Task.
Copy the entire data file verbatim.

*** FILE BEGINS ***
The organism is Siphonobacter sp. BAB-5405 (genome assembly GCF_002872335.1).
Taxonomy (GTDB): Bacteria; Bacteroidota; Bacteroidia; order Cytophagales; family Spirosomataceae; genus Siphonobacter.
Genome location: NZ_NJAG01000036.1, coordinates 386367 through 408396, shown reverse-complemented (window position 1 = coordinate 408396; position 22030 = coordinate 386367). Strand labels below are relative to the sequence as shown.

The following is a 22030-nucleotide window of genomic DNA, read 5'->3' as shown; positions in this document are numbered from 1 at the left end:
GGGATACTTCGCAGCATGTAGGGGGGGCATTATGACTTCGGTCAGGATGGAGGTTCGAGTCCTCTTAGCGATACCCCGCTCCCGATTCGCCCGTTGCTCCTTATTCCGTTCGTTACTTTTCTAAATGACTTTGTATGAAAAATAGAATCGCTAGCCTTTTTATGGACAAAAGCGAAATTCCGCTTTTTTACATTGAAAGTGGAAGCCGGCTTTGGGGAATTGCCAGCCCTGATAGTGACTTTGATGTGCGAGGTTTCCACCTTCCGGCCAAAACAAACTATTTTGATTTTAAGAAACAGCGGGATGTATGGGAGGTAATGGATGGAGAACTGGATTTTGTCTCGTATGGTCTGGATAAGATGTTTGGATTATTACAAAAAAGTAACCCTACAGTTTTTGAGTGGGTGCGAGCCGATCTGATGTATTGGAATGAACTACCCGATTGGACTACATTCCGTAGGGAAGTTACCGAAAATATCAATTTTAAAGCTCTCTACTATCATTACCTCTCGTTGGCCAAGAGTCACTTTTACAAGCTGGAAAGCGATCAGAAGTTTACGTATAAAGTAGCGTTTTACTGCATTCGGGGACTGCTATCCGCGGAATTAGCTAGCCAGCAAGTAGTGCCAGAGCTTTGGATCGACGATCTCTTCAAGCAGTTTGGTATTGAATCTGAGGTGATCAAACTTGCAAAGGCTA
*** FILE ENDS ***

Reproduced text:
The organism is Siphonobacter sp. BAB-5405 (genome assembly GCF_002872335.1).
Taxonomy (GTDB): Bacteria; Bacteroidota; Bacteroidia; order Cytophagales; family Spirosomataceae; genus Siphonobacter.
Genome location: NZ_NJAG01000036.1, coordinates 386367 through 408396, shown reverse-complemented (window position 1 = coordinate 408396; position 22030 = coordinate 386367). Strand labels below are relative to the sequence as shown.

The following is a 22030-nucleotide window of genomic DNA, read 5'->3' as shown; positions in this document are numbered from 1 at the left end:
GGGATACTTCGCAGCATGTAGGGGGGGCATTATGACTTCGGTCAGGATGGAGGTTCGAGTCCTCTTAGCGATACCCCGCTCCCGATTCGCCCGTTGCTCCTTATTCCGTTCGTTACTTTTCTAAATGACTTTGTATGAAAAATAGAATCGCTAGCCTTTTTATGGACAAAAGCGAAATTCCGCTTTTTTACATTGAAAGTGGAAGCCGGCTTTGGGGAATTGCCAGCCCTGATAGTGACTTTGATGTGCGAGGTTTCCACCTTCCGGCCAAAACAAACTATTTTGATTTTAAGAAACAGCGGGATGTATGGGAGGTAATGGATGGAGAACTGGATTTTGTCTCGTATGGTCTGGATAAGATGTTTGGATTATTACAAAAAAGTAACCCTACAGTTTTTGAGTGGGTGCGAGCCGATCTGATGTATTGGAATGAACTACCCGATTGGACTACATTCCGTAGGGAAGTTACCGAAAATATCAATTTTAAAGCTCTCTACTATCATTACCTCTCGTTGGCCAAGAGTCACTTTTACAAGCTGGAAAGCGATCAGAAGTTTACGTATAAAGTAGCGTTTTACTGCATTCGGGGACTGCTATCCGCGGAATTAGCTAGCCAGCAAGTAGTGCCAGAGCTTTGGATCGACGATCTCTTCAAGCAGTTTGGTATTGAATCTGAGGTGATCAAACTTGCAAAGGCTA